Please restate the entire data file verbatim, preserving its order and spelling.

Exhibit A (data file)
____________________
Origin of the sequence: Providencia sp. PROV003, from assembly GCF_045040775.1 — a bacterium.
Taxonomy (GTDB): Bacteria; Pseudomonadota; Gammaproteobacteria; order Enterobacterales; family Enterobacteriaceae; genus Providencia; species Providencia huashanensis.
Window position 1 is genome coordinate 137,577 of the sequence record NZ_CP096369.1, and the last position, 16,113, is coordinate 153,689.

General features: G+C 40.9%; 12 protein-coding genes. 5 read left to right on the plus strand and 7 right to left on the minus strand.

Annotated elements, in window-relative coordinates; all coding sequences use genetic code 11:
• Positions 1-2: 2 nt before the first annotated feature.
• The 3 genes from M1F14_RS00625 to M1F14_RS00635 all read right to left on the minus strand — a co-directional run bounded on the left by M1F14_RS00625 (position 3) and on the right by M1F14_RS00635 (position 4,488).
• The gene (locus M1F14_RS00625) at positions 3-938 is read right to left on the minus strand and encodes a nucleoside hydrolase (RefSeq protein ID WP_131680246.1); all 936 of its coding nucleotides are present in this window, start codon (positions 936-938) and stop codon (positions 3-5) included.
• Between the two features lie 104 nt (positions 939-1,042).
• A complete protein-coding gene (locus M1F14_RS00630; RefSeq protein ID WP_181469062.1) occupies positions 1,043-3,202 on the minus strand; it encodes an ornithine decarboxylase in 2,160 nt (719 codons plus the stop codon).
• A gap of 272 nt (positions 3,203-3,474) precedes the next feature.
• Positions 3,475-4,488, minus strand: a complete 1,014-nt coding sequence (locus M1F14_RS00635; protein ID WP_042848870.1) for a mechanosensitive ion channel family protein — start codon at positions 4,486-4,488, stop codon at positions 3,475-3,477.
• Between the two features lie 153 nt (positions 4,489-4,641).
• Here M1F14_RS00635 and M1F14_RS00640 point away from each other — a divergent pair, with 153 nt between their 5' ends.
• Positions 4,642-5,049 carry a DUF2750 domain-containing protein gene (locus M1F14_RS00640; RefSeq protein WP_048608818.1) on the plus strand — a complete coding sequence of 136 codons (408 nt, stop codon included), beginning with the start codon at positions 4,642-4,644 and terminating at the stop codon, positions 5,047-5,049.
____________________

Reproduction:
Origin of the sequence: Providencia sp. PROV003, from assembly GCF_045040775.1 — a bacterium.
Taxonomy (GTDB): Bacteria; Pseudomonadota; Gammaproteobacteria; order Enterobacterales; family Enterobacteriaceae; genus Providencia; species Providencia huashanensis.
Window position 1 is genome coordinate 137,577 of the sequence record NZ_CP096369.1, and the last position, 16,113, is coordinate 153,689.

General features: G+C 40.9%; 12 protein-coding genes. 5 read left to right on the plus strand and 7 right to left on the minus strand.

Annotated elements, in window-relative coordinates; all coding sequences use genetic code 11:
• Positions 1-2: 2 nt before the first annotated feature.
• The 3 genes from M1F14_RS00625 to M1F14_RS00635 all read right to left on the minus strand — a co-directional run bounded on the left by M1F14_RS00625 (position 3) and on the right by M1F14_RS00635 (position 4,488).
• The gene (locus M1F14_RS00625) at positions 3-938 is read right to left on the minus strand and encodes a nucleoside hydrolase (RefSeq protein ID WP_131680246.1); all 936 of its coding nucleotides are present in this window, start codon (positions 936-938) and stop codon (positions 3-5) included.
• Between the two features lie 104 nt (positions 939-1,042).
• A complete protein-coding gene (locus M1F14_RS00630; RefSeq protein ID WP_181469062.1) occupies positions 1,043-3,202 on the minus strand; it encodes an ornithine decarboxylase in 2,160 nt (719 codons plus the stop codon).
• A gap of 272 nt (positions 3,203-3,474) precedes the next feature.
• Positions 3,475-4,488, minus strand: a complete 1,014-nt coding sequence (locus M1F14_RS00635; protein ID WP_042848870.1) for a mechanosensitive ion channel family protein — start codon at positions 4,486-4,488, stop codon at positions 3,475-3,477.
• Between the two features lie 153 nt (positions 4,489-4,641).
• Here M1F14_RS00635 and M1F14_RS00640 point away from each other — a divergent pair, with 153 nt between their 5' ends.
• Positions 4,642-5,049 carry a DUF2750 domain-containing protein gene (locus M1F14_RS00640; RefSeq protein WP_048608818.1) on the plus strand — a complete coding sequence of 136 codons (408 nt, stop codon included), beginning with the start codon at positions 4,642-4,644 and terminating at the stop codon, positions 5,047-5,049.